South Devon is one of England’s most scenic regions. In contrast to the rugged Atlantic coastline on the northern side of the county, the South Devon coast is gentler, full of coves and estuaries, picture perfect.
Perched on top of a cliff overlooking the sea on a coastal strip of downland turf, Thurlestone has been compared to Pebble Beach in California. Designed by Harry S Colt in 1897, the holes stretch across the hill-top although, bizarrely, the first is played in the opposite direction before a gentle climb. It is a pleasant 6340-yard course on fast-running soil where hidden hazards, nooks and crannies, emerge to punish indifferent shots. The 18th is a 500-yard downhill hole where the ball runs rapidly towards the clubhouse. The stupendous views of the surrounding area and sea are worth the visit alone.
East Devon provides superb coastal views as far as Portland Bill in Dorset on a fine day. A course both demanding and fair, the fairways are generous but a wayward drive will be punished. There are many public footpaths on and around the course so care needs to be taken. The fifth and 15th have split level greens, but the third is perhaps the most difficult hole at 411 yards and is well named Pine Coffin while the 414 yard 14th is also a test. The par three 10th is memorable and played from an elevated tee across a picturesque valley to a three-tiered green. The 16th 406-yard par four where an accurate drive is essential starts a downhill stroll back to the clubhouse. An outstanding venue.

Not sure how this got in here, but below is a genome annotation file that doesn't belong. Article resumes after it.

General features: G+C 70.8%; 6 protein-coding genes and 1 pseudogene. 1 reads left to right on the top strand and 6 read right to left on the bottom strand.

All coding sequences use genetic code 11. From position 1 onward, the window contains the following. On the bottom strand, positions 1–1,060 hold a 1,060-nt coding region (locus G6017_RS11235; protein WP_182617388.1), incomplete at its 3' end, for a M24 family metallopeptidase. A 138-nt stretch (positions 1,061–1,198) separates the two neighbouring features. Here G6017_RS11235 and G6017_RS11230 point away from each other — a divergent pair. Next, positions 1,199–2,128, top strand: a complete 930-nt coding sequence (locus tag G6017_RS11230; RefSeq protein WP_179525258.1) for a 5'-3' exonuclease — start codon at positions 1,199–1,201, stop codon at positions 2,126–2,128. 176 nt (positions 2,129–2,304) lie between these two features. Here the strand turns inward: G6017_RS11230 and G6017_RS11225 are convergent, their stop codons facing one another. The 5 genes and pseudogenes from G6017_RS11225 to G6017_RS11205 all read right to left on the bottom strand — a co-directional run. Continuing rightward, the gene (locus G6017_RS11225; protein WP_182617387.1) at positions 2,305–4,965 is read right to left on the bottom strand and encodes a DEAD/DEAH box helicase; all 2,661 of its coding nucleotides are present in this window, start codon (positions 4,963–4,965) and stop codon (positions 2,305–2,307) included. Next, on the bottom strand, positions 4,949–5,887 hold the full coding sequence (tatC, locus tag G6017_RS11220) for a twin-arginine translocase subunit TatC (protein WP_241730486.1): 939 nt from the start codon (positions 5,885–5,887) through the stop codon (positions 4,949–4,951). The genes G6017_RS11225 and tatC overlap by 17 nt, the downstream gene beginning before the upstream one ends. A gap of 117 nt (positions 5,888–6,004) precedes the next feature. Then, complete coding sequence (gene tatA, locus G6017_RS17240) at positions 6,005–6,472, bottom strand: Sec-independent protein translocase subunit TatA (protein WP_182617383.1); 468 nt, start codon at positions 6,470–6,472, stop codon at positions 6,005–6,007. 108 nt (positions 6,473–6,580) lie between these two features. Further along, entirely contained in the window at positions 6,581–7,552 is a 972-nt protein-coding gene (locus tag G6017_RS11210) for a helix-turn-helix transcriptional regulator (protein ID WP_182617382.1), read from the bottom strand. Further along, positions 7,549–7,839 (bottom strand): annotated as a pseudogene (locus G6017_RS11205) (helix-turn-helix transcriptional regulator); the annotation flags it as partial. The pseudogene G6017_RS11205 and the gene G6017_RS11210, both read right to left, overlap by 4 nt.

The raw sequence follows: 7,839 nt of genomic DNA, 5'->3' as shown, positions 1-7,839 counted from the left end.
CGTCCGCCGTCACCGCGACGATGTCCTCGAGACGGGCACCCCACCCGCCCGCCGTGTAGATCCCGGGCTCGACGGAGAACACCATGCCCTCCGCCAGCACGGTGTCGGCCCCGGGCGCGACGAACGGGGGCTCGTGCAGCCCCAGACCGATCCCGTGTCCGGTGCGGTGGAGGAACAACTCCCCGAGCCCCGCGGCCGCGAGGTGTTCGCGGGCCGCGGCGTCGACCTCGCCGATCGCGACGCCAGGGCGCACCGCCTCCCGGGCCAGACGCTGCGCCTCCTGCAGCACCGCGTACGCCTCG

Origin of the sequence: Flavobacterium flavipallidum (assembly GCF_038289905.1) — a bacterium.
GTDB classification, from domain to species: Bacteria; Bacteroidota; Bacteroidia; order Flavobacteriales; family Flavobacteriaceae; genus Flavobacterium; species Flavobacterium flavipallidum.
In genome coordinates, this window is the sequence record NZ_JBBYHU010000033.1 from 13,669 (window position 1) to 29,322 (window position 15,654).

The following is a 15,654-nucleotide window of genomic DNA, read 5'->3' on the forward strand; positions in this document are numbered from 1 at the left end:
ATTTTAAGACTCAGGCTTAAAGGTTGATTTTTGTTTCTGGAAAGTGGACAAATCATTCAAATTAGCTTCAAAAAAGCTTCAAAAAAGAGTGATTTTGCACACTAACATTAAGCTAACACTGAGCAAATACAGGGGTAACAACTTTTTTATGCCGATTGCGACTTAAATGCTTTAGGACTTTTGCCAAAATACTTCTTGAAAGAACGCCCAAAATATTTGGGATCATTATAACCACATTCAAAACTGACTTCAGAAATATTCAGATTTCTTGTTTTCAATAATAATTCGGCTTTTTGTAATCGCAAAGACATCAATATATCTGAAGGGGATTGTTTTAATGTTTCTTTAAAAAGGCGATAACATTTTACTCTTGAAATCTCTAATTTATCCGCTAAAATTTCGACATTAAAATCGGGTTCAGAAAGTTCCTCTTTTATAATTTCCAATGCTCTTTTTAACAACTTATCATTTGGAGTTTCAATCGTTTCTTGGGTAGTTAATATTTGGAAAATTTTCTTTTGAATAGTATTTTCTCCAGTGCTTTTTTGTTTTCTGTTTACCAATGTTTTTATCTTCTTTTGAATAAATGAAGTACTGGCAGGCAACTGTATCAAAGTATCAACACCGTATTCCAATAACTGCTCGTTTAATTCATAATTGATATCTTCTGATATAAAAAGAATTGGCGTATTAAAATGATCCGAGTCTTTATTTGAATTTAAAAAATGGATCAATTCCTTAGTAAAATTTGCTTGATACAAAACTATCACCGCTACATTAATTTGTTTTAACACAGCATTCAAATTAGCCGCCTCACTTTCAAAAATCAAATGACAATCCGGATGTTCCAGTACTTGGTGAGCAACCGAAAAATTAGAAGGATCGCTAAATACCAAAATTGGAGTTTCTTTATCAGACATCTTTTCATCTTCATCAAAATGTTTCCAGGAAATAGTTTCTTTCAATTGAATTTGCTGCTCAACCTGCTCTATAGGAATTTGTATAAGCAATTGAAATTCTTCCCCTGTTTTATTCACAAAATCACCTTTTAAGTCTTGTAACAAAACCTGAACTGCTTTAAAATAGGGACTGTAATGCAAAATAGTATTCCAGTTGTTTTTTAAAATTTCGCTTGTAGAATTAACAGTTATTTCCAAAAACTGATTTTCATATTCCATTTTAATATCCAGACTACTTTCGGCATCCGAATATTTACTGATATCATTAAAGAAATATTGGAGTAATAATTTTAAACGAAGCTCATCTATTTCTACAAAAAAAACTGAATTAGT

For another experience entirely, head inland and visit Bovey Castle in the Dartmoor National Park; thousands travel here to walk across this dramatic landscape, but for golfers there is J.F. Abercromby jewel to entertain you. Bovey Castle provides a spine-tingling test of golf in one of the most beautiful settings around. It’s immaculate, thanks to former owner Peter de Savary who bought the place in 2003 and threw £30m into restoring the golf course and the stunning Edwardian country house hotel to its 1920s heyday.
Yet another of the great architects, Alistair MacKenzie could not resist the charms of South Devon either, and he left his mark at Teignmouth Golf Club, described as a moorland links with outstanding views over the sea and moorlands.
In addition to the 360-degree views, golfers visiting Teignmouth will discover the challenging and fascinating course devised by the great doctor. His characteristic signature is his unorthodox greens; at Teignmouth, Mackenzie’s penchant for two-tiered putting surfaces with three sides protected by humps and mounds is plainly evident.
This feature also makes the course tough, and testament to the design is the fact that the only changes to the layout have been in adding new tees for extra length.